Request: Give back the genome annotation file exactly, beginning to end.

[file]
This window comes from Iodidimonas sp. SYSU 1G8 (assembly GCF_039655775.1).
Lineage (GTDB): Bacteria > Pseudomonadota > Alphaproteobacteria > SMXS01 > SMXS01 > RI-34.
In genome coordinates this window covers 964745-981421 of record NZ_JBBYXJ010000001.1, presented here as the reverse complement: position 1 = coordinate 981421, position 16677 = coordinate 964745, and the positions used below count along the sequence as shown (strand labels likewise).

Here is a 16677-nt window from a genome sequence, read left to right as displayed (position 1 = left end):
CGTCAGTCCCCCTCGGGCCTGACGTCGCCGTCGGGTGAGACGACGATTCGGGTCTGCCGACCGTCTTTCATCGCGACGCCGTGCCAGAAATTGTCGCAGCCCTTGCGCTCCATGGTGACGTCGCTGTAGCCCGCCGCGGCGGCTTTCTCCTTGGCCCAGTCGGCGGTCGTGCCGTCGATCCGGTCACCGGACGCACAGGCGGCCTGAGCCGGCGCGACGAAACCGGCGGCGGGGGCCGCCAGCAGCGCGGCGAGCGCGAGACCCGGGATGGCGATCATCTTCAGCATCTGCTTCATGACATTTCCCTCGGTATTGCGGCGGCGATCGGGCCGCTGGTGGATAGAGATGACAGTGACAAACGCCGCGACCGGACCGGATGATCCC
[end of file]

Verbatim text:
This window comes from Iodidimonas sp. SYSU 1G8 (assembly GCF_039655775.1).
Lineage (GTDB): Bacteria > Pseudomonadota > Alphaproteobacteria > SMXS01 > SMXS01 > RI-34.
In genome coordinates this window covers 964745-981421 of record NZ_JBBYXJ010000001.1, presented here as the reverse complement: position 1 = coordinate 981421, position 16677 = coordinate 964745, and the positions used below count along the sequence as shown (strand labels likewise).

Here is a 16677-nt window from a genome sequence, read left to right as displayed (position 1 = left end):
CGTCAGTCCCCCTCGGGCCTGACGTCGCCGTCGGGTGAGACGACGATTCGGGTCTGCCGACCGTCTTTCATCGCGACGCCGTGCCAGAAATTGTCGCAGCCCTTGCGCTCCATGGTGACGTCGCTGTAGCCCGCCGCGGCGGCTTTCTCCTTGGCCCAGTCGGCGGTCGTGCCGTCGATCCGGTCACCGGACGCACAGGCGGCCTGAGCCGGCGCGACGAAACCGGCGGCGGGGGCCGCCAGCAGCGCGGCGAGCGCGAGACCCGGGATGGCGATCATCTTCAGCATCTGCTTCATGACATTTCCCTCGGTATTGCGGCGGCGATCGGGCCGCTGGTGGATAGAGATGACAGTGACAAACGCCGCGACCGGACCGGATGATCCC